What makes a house a home? Paradoxically, Gulmohar attempts to discover a solution just as the Batra family prepares to leave their luxury Delhi house, which will be demolished to make way for a high-rise. The interpersonal bonds are shattered when we meet the Batras the night before they have to evacuate their family home. They are taken off guard as the gap between them grows. They are battling egos as well as trying to develop their own place and identity. These concerns gradually bubble to the surface, requiring the transitioning family to confront them.
Such a scenario is not novel. The inclusion of stalwarts like Sharmila Tagore and Manoj Bajpayee, who are paired together in a film for the first time, adds a refreshing touch to the narrative of a dysfunctional family with secrets. Who better than Tagore to play Kusum, who makes her own decisions, refuses to conform to societal norms, wishes to be free of family obligations, and enjoys a glass of brandy at family gatherings? The experienced performer portrays Kusum with grace and expertise, making her cinematic debut after a decade.
With his captivating portrayal as a guy in his 50s, Bajpayee as Aroon leads the engrossing family drama. He is a loyal son and a beleaguered parent. It is not Aroon’s anxiousness that keeps him on the brink, but his unwillingness to come to terms with his history.
Some of Bajpayee’s favorite scenes with Tagore are when they walk through old albums and look at family photographs together. Or when he mumbles that she should take it easy with the brandy, despite the fact that he never challenges any of her decisions. Simran, who plays Indira, Bajpayee’s on-screen wife, aids Bajpayee’s performed admirably. As Indira, she keeps things together even when it appears to be coming apart. It’s great to have Simran return in a Hindi film, especially in such a significant part.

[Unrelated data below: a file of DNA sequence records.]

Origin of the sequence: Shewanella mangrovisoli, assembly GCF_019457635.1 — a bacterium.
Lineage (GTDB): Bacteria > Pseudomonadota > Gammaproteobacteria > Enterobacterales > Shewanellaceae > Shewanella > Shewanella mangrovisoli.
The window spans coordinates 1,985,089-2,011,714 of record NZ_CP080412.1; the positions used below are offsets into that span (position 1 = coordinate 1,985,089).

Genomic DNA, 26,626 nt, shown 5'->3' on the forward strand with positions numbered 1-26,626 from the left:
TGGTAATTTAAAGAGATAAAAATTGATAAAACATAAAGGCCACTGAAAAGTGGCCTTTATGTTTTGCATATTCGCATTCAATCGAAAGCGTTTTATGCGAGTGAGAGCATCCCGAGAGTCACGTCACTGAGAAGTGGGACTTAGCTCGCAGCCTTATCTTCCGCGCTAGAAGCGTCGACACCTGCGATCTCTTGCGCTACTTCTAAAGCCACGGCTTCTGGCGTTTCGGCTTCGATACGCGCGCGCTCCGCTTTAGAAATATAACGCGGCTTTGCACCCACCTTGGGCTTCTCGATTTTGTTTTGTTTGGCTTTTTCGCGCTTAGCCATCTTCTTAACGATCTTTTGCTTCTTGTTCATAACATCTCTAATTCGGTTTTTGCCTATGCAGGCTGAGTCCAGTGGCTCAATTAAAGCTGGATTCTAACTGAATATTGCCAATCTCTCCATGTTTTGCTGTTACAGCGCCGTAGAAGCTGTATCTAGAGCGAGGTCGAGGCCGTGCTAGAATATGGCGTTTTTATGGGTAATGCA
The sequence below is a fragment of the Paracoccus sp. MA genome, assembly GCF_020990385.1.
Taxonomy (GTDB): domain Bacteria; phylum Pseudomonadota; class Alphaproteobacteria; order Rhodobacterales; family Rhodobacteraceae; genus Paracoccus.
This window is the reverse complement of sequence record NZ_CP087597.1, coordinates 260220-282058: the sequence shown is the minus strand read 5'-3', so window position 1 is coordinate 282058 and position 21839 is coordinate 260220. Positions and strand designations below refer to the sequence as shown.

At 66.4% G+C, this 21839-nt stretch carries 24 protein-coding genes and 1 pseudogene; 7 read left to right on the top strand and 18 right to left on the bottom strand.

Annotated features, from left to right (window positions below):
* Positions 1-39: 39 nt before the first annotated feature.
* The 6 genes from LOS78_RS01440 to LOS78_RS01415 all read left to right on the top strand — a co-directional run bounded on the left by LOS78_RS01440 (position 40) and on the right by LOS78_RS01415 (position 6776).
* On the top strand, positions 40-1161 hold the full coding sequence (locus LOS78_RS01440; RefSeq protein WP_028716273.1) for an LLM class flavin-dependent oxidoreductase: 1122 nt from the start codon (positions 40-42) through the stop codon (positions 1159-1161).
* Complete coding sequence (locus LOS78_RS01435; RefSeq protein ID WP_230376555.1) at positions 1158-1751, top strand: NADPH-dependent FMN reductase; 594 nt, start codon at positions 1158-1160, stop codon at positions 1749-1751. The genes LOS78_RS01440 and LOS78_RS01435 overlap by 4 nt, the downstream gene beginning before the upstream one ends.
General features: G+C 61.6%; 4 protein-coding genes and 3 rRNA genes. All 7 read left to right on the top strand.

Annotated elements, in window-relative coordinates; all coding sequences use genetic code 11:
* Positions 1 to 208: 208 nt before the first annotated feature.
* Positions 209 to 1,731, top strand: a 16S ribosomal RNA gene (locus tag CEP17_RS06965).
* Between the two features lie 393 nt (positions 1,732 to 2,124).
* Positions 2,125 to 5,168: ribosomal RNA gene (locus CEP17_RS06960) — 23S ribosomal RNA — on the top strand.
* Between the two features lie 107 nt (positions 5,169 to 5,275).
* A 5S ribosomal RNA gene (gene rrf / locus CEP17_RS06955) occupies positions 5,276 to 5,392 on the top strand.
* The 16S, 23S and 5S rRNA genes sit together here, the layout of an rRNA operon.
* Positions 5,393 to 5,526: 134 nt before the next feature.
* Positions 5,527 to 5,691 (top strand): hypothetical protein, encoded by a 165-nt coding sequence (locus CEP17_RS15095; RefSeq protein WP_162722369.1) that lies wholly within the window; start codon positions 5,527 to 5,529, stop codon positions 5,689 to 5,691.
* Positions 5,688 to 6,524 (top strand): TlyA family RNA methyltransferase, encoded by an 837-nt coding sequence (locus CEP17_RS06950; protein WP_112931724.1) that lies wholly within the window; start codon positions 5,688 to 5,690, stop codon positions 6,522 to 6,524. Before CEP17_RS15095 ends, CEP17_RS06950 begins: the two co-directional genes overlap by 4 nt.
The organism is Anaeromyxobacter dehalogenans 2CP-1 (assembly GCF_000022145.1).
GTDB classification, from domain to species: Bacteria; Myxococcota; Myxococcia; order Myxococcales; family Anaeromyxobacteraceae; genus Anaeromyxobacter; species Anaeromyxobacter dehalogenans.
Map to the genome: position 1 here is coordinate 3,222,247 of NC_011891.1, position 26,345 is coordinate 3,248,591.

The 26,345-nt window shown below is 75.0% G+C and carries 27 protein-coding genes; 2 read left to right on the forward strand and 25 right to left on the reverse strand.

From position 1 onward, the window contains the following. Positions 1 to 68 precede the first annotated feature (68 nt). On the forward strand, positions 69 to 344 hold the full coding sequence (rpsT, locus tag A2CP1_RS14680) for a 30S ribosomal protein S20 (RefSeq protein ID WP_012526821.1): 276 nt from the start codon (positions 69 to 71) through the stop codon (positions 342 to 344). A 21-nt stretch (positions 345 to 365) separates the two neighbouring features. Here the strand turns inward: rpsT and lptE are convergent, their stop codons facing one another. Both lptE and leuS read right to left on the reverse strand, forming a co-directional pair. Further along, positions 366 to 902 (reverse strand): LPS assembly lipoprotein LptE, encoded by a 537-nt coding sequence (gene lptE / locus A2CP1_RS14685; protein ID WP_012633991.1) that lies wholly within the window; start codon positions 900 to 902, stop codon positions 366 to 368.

The dominant themes of the Disney+ Hotstar film are loss and memory, which are issues that most families face daily. This adds to the introspective tone of Arpita Mukherjee and Chittella’s Gulmohar. The tangled family connections mirror what’s going on in the house when movers and packers arrive. Even as the packing begins, the drama continues. The majority of the action takes place in the villa, providing a peek into the interiors of a typical Delhi house and the people that live there.
Instead of focusing just on the tale of the Batra family, the narrative provides an overview of the ecology that supports them. It highlights the socioeconomic disparity and societal biases that exist around us by looking into the life of the villa’s servants as well as the extended family of Batras. It even shows how ideological polarisation has infiltrated Indian households. The narrative portrays the modern realities that we cannot avoid even in the luxury of our own homes.
Nevertheless, the subplots centered on some of the supporting characters slow down the story, particularly in the second half. One such example is the relationship between Reshma, the cook, and Jitender, the watchman. This song brings back memories of Alice and Dubey from Monsoon Wedding (2001). Perhaps this song is Chittella’s dedication to his mentor, filmmaker Mira Nair.
In reality, the inspiration for Gulmohar originated from a party attended at Nair’s Delhi family house before it was demolished.
Gulmohar is a story about broken relationships, complicated emotions, and recovery. Notwithstanding the plot gaps, the narrative faithfully follows that emotional course. Nonetheless, the film lacks the enthusiasm and passion of Monsoon Wedding, which makes the latter both hard-hitting and touching. Yet, as Tagore explains in the film, it’s all part of the plan.